Java 8 Stream Filter with Lambda Expression + Predicate Filter Examples


A quick guide to Java 8 Stream Filter with Lambda Expression and how to use Stream.filter() method in-stream api along with examples.

1. Overview

In this article, You'll learn and explore the usage of different ways of the Stream.filter() method. 

Let us see the examples programs on how to use it effectively stream filter options and examples with checked exceptions in java. 8 with lambda.

Java 8 Stream Filter with Lambda Expression

2. Using Stream.filter() Method

The Stream API has a filter() method and it is an Intermediate Operations.

filter() syntax:

Stream<T> filter(Predicate<? super T> predicate)

This method runs the given predicate on all the values of stream objects and returns a filtered stream as a returned object.

import java.util.Arrays;
import java.util.List;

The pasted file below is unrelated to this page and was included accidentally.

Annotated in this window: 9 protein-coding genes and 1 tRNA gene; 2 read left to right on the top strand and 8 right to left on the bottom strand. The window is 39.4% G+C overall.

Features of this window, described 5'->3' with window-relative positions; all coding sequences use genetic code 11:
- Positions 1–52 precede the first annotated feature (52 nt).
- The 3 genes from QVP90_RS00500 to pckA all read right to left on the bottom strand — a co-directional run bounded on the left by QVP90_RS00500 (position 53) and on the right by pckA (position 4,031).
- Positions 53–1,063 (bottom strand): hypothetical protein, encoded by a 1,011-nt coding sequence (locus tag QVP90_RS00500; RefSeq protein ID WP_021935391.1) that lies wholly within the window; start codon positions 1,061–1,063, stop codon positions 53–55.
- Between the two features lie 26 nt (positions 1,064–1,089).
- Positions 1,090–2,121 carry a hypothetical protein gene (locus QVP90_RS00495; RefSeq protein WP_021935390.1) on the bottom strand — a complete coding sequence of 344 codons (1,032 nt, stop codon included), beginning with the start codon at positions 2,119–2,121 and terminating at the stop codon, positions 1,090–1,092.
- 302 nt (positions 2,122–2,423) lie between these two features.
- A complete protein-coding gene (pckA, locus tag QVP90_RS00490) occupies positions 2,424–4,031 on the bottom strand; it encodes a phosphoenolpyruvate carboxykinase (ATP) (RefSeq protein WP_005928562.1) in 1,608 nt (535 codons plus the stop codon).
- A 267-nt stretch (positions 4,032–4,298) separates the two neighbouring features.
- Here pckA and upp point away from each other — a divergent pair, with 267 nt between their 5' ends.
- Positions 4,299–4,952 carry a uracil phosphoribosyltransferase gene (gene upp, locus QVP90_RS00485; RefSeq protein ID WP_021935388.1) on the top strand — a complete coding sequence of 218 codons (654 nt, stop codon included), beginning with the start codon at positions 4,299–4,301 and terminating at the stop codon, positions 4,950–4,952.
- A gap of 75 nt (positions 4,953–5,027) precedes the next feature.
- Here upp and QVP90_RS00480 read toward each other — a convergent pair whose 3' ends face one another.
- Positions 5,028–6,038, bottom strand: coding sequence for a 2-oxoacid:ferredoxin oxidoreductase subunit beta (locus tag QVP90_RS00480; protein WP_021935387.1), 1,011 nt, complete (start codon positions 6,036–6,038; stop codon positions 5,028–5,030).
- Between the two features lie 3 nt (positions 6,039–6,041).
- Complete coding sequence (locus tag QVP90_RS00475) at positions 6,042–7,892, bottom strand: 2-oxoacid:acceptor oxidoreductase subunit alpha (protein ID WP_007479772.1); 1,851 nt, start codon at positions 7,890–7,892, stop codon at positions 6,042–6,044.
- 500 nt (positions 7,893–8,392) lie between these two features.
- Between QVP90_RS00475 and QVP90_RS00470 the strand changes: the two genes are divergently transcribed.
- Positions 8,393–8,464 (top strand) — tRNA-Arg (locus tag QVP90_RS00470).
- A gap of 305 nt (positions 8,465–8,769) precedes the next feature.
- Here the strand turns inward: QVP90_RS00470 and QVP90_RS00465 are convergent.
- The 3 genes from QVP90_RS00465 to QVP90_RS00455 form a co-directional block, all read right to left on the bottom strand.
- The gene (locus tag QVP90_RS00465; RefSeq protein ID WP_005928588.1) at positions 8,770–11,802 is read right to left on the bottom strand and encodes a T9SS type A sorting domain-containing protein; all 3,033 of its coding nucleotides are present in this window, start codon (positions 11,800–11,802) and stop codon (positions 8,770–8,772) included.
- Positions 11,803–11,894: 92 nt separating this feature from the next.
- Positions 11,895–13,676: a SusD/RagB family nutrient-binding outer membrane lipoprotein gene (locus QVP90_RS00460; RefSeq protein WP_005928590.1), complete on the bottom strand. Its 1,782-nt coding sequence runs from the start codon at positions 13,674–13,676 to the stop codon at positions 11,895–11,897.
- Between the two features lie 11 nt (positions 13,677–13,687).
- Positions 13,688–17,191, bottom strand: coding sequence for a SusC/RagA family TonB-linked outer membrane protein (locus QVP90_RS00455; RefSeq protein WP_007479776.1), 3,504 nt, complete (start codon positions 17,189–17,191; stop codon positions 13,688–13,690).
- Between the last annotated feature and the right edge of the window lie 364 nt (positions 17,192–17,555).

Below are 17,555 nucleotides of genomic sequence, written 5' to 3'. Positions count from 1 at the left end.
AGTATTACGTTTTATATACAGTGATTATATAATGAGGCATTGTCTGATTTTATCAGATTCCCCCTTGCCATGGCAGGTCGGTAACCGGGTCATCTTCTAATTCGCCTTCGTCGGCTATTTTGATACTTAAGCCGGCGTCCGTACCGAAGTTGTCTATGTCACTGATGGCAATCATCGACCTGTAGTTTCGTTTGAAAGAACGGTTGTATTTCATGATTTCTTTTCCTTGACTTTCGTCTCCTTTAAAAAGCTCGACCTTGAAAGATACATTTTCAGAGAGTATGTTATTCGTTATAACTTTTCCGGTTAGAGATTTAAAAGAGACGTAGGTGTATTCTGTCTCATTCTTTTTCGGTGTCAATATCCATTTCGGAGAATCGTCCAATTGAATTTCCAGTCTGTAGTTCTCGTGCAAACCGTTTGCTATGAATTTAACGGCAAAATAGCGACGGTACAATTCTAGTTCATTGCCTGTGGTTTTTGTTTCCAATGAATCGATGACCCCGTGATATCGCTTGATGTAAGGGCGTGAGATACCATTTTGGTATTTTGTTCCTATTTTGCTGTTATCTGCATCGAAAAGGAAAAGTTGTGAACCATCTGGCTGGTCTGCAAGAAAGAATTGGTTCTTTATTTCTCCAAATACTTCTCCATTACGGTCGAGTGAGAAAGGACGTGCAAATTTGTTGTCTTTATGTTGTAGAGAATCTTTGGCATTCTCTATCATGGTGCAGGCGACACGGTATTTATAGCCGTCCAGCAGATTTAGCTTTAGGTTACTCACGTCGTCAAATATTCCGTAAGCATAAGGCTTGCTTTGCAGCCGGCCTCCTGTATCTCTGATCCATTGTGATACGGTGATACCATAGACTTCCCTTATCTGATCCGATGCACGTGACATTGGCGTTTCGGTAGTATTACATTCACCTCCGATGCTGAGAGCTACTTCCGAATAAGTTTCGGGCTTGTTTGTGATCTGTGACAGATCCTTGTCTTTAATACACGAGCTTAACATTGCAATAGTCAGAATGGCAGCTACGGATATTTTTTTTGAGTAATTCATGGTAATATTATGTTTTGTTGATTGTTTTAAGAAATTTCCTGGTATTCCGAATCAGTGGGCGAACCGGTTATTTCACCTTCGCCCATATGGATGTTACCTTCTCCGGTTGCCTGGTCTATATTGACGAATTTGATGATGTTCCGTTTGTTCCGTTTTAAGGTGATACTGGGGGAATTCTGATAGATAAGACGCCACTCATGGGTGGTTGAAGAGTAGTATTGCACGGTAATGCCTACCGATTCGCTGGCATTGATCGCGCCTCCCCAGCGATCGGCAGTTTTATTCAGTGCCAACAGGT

import java.util.stream.Collectors;

public class FilterExample {

    public static void main(String[] args) {

        List<Integer> numbers  =  Arrays.asList(10,50,30,18,35);

        List<Integer> evenNumbers  =  numbers.stream().filter(number ->  number % 2 ==  0).collect(Collectors.toList());

        System.out.println("After applying the filter function : "+evenNumbers);



After applying the filter function : [10, 50, 30, 18]


3. Filter on Custom Objects

As of now, you have seen how to use filters with a list of string objects. But, now let us see how to use filters on the List of Employee objects.

Creating an Employee class with id, name, and age properties and setters, getters, toString() methods.